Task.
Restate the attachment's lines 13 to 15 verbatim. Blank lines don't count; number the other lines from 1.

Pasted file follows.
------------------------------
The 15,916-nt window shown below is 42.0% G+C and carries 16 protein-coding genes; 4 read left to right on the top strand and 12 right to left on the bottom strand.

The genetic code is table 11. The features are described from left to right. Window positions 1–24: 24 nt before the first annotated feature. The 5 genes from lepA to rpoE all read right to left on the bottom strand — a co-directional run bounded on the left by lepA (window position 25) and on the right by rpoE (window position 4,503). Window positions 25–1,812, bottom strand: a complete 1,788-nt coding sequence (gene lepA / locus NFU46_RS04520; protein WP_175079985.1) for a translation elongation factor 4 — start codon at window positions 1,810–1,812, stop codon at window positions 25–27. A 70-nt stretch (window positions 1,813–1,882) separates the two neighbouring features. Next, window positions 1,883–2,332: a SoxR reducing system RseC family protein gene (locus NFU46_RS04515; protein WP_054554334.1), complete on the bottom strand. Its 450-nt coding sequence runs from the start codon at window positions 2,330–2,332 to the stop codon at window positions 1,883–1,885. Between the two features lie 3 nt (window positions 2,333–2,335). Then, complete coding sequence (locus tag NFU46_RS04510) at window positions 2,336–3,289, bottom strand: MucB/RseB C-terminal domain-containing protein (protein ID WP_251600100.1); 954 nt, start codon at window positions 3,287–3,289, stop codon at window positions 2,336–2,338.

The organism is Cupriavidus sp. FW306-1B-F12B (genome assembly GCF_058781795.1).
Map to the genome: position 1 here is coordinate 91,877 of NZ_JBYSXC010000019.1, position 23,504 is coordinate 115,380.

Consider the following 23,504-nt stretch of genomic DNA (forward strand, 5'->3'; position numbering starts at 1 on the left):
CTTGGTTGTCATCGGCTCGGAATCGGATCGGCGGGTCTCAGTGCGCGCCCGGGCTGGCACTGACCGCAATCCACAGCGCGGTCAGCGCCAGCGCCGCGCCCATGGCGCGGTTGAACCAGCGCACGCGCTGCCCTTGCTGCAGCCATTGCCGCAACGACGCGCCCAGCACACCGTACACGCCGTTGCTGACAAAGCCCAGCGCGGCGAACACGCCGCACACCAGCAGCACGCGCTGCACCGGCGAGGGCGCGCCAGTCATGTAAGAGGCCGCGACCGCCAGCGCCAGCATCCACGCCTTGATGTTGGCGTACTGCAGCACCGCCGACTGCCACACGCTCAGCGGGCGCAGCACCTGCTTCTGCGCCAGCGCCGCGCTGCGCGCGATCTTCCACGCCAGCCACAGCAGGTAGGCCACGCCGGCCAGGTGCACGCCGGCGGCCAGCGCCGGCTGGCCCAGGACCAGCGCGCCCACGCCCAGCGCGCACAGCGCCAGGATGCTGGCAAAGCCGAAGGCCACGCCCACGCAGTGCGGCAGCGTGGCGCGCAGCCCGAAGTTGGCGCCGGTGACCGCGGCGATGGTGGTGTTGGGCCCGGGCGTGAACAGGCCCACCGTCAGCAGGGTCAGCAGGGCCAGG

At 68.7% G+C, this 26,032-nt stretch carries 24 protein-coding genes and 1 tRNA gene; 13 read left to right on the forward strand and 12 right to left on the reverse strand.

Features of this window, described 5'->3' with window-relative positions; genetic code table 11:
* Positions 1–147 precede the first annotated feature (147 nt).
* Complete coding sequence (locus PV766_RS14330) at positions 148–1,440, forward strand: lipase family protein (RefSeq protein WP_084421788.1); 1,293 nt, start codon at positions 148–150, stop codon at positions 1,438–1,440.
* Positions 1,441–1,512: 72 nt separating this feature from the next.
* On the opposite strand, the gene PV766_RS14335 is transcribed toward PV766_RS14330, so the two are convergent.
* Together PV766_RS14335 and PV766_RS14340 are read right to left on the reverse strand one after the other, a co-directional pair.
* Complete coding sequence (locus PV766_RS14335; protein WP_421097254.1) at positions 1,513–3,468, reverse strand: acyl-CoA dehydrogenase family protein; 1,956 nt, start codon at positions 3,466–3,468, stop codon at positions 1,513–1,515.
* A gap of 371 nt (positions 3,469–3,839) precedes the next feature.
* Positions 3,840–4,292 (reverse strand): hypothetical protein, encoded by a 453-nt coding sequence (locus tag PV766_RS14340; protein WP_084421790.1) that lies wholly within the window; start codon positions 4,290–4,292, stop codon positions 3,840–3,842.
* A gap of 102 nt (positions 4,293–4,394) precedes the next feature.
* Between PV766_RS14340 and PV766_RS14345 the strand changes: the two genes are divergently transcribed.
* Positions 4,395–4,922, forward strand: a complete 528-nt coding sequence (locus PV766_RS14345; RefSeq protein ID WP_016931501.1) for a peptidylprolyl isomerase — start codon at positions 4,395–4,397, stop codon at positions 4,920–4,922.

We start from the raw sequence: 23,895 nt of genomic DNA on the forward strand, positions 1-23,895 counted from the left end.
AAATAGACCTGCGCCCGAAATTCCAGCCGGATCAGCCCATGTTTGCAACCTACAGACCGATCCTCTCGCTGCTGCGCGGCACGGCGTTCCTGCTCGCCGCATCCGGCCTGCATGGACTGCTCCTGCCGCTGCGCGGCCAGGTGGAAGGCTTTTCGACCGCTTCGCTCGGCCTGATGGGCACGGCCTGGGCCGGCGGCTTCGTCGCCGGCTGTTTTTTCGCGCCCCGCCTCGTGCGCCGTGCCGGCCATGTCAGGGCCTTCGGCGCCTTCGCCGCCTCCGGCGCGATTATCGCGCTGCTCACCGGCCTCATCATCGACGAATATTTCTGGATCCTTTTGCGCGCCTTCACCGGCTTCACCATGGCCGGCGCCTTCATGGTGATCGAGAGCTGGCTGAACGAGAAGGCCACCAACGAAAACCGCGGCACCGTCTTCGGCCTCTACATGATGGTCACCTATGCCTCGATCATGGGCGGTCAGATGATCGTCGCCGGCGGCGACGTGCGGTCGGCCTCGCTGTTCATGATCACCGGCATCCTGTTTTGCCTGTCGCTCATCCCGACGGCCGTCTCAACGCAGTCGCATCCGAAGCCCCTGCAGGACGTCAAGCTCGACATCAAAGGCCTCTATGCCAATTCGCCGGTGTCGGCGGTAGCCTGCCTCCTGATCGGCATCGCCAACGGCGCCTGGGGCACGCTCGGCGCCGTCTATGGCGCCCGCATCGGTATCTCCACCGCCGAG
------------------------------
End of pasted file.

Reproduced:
* Together PV766_RS14335 and PV766_RS14340 are read right to left on the reverse strand one after the other, a co-directional pair.
* Complete coding sequence (locus PV766_RS14335; protein WP_421097254.1) at positions 1,513–3,468, reverse strand: acyl-CoA dehydrogenase family protein; 1,956 nt, start codon at positions 3,466–3,468, stop codon at positions 1,513–1,515.
* A gap of 371 nt (positions 3,469–3,839) precedes the next feature.